The sleeve gastrectomy is the popular procedure these days. Those promoting this surgery suggest it's safer than the gastric bypass because no bowel is bypassed. But the problem with the procedure is that in order to promote weight loss, surgeons must cut away 90-95% of the stomach, leaving a remnant about twice as long as your thumb and the same size.
True to the "conspiracy of silence" about weight loss surgery, the dark side of this procedure has been mostly not told.
But as the procedure gets more popular, the dark side is emerging.
Some patients are beginning to tell their stories and there is a very dark side to this surgery - one patient mentioned that it's very difficult to get in even the minimum of 6 glasses of water daily and describes the shock of seeing brown urine (extremely dehydrated and hard on the kidneys).
This makes sense because this procedure retains the lower stomach valve but the tiny thumb sized stomach doesn't really conduct the peristaltic wave very well so perhaps the valve which is dependent on the muscular movement of the stomach, doesn't really work very well (probably why they did not include it in the gastric bypass). A swallow or two fills the tiny stomach and takes a while to empty - think of the difficulty of swallowing water slowly, a swallow or two at a time and it becomes a real chore just to get even a glass or two of water in, during the day.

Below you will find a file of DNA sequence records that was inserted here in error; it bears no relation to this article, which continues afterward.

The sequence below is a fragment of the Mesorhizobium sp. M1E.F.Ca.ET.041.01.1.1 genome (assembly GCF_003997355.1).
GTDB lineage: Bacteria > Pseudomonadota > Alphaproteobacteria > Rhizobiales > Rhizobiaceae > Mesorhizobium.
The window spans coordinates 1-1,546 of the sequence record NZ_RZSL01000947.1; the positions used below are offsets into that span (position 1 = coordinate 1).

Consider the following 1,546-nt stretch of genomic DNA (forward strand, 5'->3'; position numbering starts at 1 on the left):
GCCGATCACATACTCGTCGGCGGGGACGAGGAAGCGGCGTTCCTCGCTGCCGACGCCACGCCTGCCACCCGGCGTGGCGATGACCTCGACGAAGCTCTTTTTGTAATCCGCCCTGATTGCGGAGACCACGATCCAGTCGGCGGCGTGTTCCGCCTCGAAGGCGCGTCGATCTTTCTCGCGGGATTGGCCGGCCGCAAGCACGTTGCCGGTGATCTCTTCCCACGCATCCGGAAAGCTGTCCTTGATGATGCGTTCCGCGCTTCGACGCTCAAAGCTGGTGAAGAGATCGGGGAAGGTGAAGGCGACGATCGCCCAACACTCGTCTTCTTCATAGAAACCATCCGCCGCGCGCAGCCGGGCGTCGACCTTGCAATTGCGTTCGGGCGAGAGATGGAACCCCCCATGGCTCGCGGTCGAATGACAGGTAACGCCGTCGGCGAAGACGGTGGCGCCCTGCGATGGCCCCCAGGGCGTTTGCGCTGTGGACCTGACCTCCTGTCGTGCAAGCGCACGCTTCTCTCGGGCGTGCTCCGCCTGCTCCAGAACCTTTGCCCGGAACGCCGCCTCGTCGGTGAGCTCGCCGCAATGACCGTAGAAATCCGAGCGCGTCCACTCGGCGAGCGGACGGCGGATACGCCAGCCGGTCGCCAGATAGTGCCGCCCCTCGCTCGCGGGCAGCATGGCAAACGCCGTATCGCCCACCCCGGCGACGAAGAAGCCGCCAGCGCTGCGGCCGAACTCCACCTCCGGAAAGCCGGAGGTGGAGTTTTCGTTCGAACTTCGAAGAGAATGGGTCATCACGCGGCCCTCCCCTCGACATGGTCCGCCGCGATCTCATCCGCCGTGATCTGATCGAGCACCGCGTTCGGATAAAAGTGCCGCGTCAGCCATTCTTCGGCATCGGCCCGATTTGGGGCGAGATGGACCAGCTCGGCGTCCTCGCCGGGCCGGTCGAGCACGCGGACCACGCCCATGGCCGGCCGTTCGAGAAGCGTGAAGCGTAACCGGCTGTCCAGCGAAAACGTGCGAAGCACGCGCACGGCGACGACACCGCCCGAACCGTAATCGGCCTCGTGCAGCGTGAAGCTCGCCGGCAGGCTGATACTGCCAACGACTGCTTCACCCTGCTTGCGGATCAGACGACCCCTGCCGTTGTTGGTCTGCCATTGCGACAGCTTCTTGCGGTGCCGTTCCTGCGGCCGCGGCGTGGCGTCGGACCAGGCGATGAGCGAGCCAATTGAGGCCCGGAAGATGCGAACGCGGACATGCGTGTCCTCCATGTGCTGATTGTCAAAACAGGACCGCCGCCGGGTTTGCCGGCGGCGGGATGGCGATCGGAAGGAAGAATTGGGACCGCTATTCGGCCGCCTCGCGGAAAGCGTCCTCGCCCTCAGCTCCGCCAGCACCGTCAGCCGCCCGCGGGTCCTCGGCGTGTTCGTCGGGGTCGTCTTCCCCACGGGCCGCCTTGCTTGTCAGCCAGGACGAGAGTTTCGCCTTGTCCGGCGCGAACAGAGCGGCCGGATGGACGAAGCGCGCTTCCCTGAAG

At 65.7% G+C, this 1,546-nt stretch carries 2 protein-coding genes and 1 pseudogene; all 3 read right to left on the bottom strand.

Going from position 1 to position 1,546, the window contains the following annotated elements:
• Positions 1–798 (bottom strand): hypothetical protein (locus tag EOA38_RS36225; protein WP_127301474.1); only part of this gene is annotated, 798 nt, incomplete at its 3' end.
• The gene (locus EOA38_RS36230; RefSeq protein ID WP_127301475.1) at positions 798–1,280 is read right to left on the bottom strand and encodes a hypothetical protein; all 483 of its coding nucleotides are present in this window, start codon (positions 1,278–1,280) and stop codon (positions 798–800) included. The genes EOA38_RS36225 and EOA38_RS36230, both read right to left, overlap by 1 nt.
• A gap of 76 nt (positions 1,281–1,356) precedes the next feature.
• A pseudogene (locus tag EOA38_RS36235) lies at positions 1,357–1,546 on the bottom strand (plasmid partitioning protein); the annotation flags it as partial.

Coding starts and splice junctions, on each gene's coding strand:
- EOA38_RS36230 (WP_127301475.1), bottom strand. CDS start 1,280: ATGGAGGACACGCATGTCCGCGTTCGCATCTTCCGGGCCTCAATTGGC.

Additionally, the tiny stomach likely does not do much digesting of either proteins or fats (we do need some fats) or calcium or B12.
Finally, patients describe a constant and very serious case of GERD or gastric reflux and well as problems with leaks and "fistulas". The tiny size of the stomach would also tend to cause a detention of the esophagus, a problem seen in the gastric bypass also.
If the patients keep the weight off, it's by starvation and / or dehydration and/or illness - this is anything but healthy!
Patients should realize that doing something unhealthy is not worth getting the weight off - especially as there is no reversal possible of this procedure since the part of the stomach removed is discarded
The sleeve gastrectomy is a permanent change to the stomach in other words...
Bottom line, all that glitters is not only not gold but may not even be really glittering when you live with it... Caveat Emptor - or "let the buyer beware".